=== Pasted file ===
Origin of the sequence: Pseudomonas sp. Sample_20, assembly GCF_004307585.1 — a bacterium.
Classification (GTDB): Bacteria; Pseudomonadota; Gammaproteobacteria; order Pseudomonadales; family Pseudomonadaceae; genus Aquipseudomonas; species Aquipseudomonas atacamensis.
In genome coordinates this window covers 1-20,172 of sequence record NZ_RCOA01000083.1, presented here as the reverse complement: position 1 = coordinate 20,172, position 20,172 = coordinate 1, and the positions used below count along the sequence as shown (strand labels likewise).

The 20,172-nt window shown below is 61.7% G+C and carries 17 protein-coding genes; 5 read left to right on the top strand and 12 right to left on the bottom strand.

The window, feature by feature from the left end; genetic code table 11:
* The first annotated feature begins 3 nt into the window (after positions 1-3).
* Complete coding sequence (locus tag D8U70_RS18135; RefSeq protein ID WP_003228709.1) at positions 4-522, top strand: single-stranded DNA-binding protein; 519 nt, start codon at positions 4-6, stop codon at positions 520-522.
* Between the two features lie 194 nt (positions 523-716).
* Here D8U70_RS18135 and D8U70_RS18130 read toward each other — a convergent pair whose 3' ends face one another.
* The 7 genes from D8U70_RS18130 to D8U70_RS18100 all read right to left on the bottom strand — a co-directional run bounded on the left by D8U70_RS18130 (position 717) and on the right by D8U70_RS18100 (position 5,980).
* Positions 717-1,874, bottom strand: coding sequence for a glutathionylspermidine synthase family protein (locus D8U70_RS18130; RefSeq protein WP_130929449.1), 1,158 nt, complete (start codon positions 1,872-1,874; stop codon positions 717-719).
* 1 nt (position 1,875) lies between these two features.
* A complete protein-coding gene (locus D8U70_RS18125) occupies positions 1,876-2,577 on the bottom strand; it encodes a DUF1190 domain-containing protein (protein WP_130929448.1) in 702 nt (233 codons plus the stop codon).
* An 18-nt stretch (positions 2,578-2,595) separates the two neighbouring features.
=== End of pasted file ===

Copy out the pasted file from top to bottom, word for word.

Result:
Origin of the sequence: Pseudomonas sp. Sample_20, assembly GCF_004307585.1 — a bacterium.
Classification (GTDB): Bacteria; Pseudomonadota; Gammaproteobacteria; order Pseudomonadales; family Pseudomonadaceae; genus Aquipseudomonas; species Aquipseudomonas atacamensis.
In genome coordinates this window covers 1-20,172 of sequence record NZ_RCOA01000083.1, presented here as the reverse complement: position 1 = coordinate 20,172, position 20,172 = coordinate 1, and the positions used below count along the sequence as shown (strand labels likewise).

The 20,172-nt window shown below is 61.7% G+C and carries 17 protein-coding genes; 5 read left to right on the top strand and 12 right to left on the bottom strand.

The window, feature by feature from the left end; genetic code table 11:
* The first annotated feature begins 3 nt into the window (after positions 1-3).
* Complete coding sequence (locus tag D8U70_RS18135; RefSeq protein ID WP_003228709.1) at positions 4-522, top strand: single-stranded DNA-binding protein; 519 nt, start codon at positions 4-6, stop codon at positions 520-522.
* Between the two features lie 194 nt (positions 523-716).
* Here D8U70_RS18135 and D8U70_RS18130 read toward each other — a convergent pair whose 3' ends face one another.
* The 7 genes from D8U70_RS18130 to D8U70_RS18100 all read right to left on the bottom strand — a co-directional run bounded on the left by D8U70_RS18130 (position 717) and on the right by D8U70_RS18100 (position 5,980).
* Positions 717-1,874, bottom strand: coding sequence for a glutathionylspermidine synthase family protein (locus D8U70_RS18130; RefSeq protein WP_130929449.1), 1,158 nt, complete (start codon positions 1,872-1,874; stop codon positions 717-719).
* 1 nt (position 1,875) lies between these two features.
* A complete protein-coding gene (locus D8U70_RS18125) occupies positions 1,876-2,577 on the bottom strand; it encodes a DUF1190 domain-containing protein (protein WP_130929448.1) in 702 nt (233 codons plus the stop codon).
* An 18-nt stretch (positions 2,578-2,595) separates the two neighbouring features.